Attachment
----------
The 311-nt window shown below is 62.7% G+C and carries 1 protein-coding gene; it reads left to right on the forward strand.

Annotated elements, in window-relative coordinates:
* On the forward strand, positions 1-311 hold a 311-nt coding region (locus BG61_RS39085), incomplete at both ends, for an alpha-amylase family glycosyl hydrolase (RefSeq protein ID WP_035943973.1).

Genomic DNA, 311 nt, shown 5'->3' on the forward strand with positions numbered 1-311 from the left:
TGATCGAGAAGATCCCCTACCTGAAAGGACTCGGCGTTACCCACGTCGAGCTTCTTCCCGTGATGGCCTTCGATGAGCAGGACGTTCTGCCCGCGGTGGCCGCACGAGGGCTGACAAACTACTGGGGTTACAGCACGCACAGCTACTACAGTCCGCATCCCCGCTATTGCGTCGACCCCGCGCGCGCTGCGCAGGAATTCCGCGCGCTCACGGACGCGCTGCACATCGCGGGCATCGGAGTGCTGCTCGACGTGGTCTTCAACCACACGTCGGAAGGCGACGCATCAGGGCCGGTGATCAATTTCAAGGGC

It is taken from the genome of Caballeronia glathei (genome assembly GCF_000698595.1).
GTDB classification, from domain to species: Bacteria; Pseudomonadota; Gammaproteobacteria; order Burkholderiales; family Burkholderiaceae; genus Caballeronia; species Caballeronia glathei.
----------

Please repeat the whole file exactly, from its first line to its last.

The 311-nt window shown below is 62.7% G+C and carries 1 protein-coding gene; it reads left to right on the forward strand.

Annotated elements, in window-relative coordinates:
* On the forward strand, positions 1-311 hold a 311-nt coding region (locus BG61_RS39085), incomplete at both ends, for an alpha-amylase family glycosyl hydrolase (RefSeq protein ID WP_035943973.1).

Genomic DNA, 311 nt, shown 5'->3' on the forward strand with positions numbered 1-311 from the left:
TGATCGAGAAGATCCCCTACCTGAAAGGACTCGGCGTTACCCACGTCGAGCTTCTTCCCGTGATGGCCTTCGATGAGCAGGACGTTCTGCCCGCGGTGGCCGCACGAGGGCTGACAAACTACTGGGGTTACAGCACGCACAGCTACTACAGTCCGCATCCCCGCTATTGCGTCGACCCCGCGCGCGCTGCGCAGGAATTCCGCGCGCTCACGGACGCGCTGCACATCGCGGGCATCGGAGTGCTGCTCGACGTGGTCTTCAACCACACGTCGGAAGGCGACGCATCAGGGCCGGTGATCAATTTCAAGGGC

It is taken from the genome of Caballeronia glathei (genome assembly GCF_000698595.1).
GTDB classification, from domain to species: Bacteria; Pseudomonadota; Gammaproteobacteria; order Burkholderiales; family Burkholderiaceae; genus Caballeronia; species Caballeronia glathei.